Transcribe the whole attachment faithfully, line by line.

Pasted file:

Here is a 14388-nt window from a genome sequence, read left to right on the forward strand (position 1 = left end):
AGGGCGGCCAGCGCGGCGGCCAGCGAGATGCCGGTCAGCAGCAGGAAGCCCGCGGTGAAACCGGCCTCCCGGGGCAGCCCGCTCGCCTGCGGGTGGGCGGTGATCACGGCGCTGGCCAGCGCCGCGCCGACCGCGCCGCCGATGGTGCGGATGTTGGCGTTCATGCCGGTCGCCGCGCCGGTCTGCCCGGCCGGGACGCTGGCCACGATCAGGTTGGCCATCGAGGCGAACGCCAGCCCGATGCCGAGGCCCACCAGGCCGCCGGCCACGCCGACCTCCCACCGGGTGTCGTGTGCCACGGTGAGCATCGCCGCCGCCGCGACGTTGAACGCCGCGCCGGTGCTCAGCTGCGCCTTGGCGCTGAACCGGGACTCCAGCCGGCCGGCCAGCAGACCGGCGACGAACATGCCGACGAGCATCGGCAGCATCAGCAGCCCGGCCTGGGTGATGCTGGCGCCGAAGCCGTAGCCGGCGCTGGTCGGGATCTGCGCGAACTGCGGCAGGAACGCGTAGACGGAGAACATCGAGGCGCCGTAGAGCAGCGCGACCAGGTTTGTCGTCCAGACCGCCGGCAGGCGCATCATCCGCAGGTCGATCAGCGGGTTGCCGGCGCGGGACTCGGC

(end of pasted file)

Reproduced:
Here is a 14388-nt window from a genome sequence, read left to right on the forward strand (position 1 = left end):
AGGGCGGCCAGCGCGGCGGCCAGCGAGATGCCGGTCAGCAGCAGGAAGCCCGCGGTGAAACCGGCCTCCCGGGGCAGCCCGCTCGCCTGCGGGTGGGCGGTGATCACGGCGCTGGCCAGCGCCGCGCCGACCGCGCCGCCGATGGTGCGGATGTTGGCGTTCATGCCGGTCGCCGCGCCGGTCTGCCCGGCCGGGACGCTGGCCACGATCAGGTTGGCCATCGAGGCGAACGCCAGCCCGATGCCGAGGCCCACCAGGCCGCCGGCCACGCCGACCTCCCACCGGGTGTCGTGTGCCACGGTGAGCATCGCCGCCGCCGCGACGTTGAACGCCGCGCCGGTGCTCAGCTGCGCCTTGGCGCTGAACCGGGACTCCAGCCGGCCGGCCAGCAGACCGGCGACGAACATGCCGACGAGCATCGGCAGCATCAGCAGCCCGGCCTGGGTGATGCTGGCGCCGAAGCCGTAGCCGGCGCTGGTCGGGATCTGCGCGAACTGCGGCAGGAACGCGTAGACGGAGAACATCGAGGCGCCGTAGAGCAGCGCGACCAGGTTTGTCGTCCAGACCGCCGGCAGGCGCATCATCCGCAGGTCGATCAGCGGGTTGCCGGCGCGGGACTCGGC